News That Matters

Tag: species

DNA tests reveal plant species thought to be extinct

DNA tests reveal plant species thought to be extinct

Science
Jan. 8 (UPI) -- With the help of DNA testing, researchers at the Missouri Botanical Garden in St. Louis have rediscovered a plant species thought to be extinct.Dracaena umbraculifera was initially described in 1797. It was believed to be native to Mauritius, a small island in the Indian Ocean, 1,200 miles from the coast of southern Africa. After multiple attempts to locate the species on Mauritius, botanists declared the species extinct.Despite the declaration, D. umbraculifera continued to be cultivated at botanical gardens around the world.Researchers at the Missouri Botanical Garden set out to determine where the species truly originated and whether the species really was extinct in the wild. Scientists began by sequencing the species genome and comparing it to its closest relatives. Th...
New species of spider revealed, named after Bob Marley

New species of spider revealed, named after Bob Marley

Science
Dec. 27 (UPI) -- A new species of water-adapted spiders has been discovered on Australia's coral reefs, with researchers naming it after reggae star Bob Marley for his song "High Tide or Low Tide."The team of researchers that discovered Desis bobmarleyi sp. n -- Dr. Barbara Baehr, Dr. Robert Raven and Dr. Danilio Harms of the University of Queensland and the University of Hamburg -- named the spider based on it's ability to survive both in and out of water.The intertidal spiders adapted to become true marine animals, the researchers say, adjusting to life underwater by hiding in barnacle shells, kelp or corals during high tide along the coast of Australia's Queensland state.They developed air chambers to breathe, using silk, and when the tide recedes they can be found hunting small inverte...
Galapagos finches caught in act of becoming new species

Galapagos finches caught in act of becoming new species

Science
A population of finches on the Galapagos has been discovered in the process of becoming a new species. This is the first example of speciation that scientists have been able to observe directly in the field. Researchers followed the entire population of finches on a tiny Galapagos island called Daphne Major, for many years, and so they were able to watch the speciation in progress.The research was published in the journal Science.The group of finch species to which the Big Bird population belongs are collectively known as Darwin's finches and helped Charles Darwin to uncover the process of evolution by natural selection.In 1981, the researchers noticed the arrival of a male of a non-native species, the large cactus finch.Professors Rosemary and Peter Grant noticed that this male proceeded ...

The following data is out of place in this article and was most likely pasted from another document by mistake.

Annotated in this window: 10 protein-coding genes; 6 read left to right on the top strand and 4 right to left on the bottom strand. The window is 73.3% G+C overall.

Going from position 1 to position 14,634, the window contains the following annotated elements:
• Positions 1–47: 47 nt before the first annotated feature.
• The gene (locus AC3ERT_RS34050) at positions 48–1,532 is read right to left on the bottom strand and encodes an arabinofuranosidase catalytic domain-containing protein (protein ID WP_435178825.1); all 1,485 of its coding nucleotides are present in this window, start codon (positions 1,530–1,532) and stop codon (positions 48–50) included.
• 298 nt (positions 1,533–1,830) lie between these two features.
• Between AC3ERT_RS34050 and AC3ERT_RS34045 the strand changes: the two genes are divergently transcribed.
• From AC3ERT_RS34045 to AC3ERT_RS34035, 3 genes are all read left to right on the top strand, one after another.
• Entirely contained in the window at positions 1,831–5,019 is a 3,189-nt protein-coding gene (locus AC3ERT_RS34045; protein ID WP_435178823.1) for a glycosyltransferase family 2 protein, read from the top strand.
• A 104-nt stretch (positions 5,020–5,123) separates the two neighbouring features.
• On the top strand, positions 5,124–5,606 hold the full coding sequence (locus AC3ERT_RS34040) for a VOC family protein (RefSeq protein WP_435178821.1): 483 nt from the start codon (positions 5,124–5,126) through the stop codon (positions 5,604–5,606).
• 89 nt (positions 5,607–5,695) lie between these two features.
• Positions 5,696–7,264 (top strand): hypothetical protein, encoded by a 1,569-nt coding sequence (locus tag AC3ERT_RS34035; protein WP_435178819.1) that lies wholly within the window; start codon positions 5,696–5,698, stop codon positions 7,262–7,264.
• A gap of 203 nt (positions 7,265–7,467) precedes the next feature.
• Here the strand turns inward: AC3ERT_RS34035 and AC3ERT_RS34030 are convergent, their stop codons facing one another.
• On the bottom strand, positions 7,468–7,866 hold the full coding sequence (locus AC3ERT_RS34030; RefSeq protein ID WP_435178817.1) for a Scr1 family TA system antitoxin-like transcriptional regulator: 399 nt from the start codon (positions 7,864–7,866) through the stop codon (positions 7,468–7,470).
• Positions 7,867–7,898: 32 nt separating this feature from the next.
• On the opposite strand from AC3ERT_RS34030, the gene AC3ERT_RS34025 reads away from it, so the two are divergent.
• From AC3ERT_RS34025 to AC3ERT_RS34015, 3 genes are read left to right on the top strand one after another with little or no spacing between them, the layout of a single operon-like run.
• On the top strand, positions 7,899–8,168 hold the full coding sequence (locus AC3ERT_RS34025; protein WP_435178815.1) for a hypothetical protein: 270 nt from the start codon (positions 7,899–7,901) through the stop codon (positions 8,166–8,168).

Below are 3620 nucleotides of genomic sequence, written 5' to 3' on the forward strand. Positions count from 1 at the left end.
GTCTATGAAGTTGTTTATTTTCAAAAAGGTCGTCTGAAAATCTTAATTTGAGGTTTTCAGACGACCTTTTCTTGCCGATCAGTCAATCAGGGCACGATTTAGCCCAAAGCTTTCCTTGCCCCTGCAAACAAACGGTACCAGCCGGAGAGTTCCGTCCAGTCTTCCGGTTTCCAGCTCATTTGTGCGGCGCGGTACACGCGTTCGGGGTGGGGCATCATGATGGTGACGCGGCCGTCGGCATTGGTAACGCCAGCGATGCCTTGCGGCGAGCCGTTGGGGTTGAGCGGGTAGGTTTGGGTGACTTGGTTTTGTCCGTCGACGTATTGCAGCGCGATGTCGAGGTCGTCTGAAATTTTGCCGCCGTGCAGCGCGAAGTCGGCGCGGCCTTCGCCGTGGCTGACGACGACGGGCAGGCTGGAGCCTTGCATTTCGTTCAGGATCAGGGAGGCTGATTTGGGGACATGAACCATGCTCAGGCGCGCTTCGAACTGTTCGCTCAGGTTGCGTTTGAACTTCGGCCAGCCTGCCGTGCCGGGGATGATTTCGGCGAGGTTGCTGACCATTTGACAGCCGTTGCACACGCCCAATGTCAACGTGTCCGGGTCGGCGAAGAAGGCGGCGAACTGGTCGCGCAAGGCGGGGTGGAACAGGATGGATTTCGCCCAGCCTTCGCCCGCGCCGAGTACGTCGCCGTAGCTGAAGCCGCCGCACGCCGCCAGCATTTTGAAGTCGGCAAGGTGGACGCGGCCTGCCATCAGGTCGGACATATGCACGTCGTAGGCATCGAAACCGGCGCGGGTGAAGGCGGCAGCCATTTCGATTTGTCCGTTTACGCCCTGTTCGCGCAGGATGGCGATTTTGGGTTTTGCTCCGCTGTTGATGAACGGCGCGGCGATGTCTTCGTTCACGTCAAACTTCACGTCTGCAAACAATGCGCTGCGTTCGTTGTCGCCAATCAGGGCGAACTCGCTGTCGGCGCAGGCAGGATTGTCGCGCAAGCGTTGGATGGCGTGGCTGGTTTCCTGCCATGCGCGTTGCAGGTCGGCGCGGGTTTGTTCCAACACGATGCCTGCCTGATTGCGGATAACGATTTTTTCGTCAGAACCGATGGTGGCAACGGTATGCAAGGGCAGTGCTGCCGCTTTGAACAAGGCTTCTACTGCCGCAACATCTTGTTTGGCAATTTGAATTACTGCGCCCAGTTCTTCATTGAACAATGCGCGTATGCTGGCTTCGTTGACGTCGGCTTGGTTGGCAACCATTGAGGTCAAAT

Some species more vulnerable to climate change than they appear

Some species more vulnerable to climate change than they appear

Science
Nov. 22 (UPI) -- Research suggests some species are more vulnerable to climate change they appear.In analyzing the ecosystems within tidal pools and shallow waters along the West Coast, researchers realized beds of mussels and seaweed provide protection against climate change for a variety of small marine species.According to the latest research -- published this week in the journal Ecology Letters -- seaweed and mussel beds essentially offer air conditioning to the communities of species they shelter. As a result, many species as far south as Southern California and as far north as Puget Sound have experienced equally minimal amounts of heat stress.Cursory evaluations might suggest these species are resilient to climate change or able to adapt to dramatic temperature variation, but in rea...
New great ape species identified in Indonesia

New great ape species identified in Indonesia

Science
Media playback is unsupported on your deviceScientists who have been puzzling for years over the genetic "peculiarity" of a tiny population of orangutans in Sumatra have finally concluded that they are a new species to science. The apes in question were only reported to exist after an expedition into the remote mountain forests there in 1997. Since then, a research project has unpicked their biological secret. The species has been named the Tapanuli orangutan - a third species in addition to the Bornean and Sumatran. It is the first new great ape to be described for almost a century. Publishing their work in the journal Current Biology, the team - including researchers from the University of Zurich, Liverpool John Moores University and the Sumatran Orangutan Conservation Programme - pointe...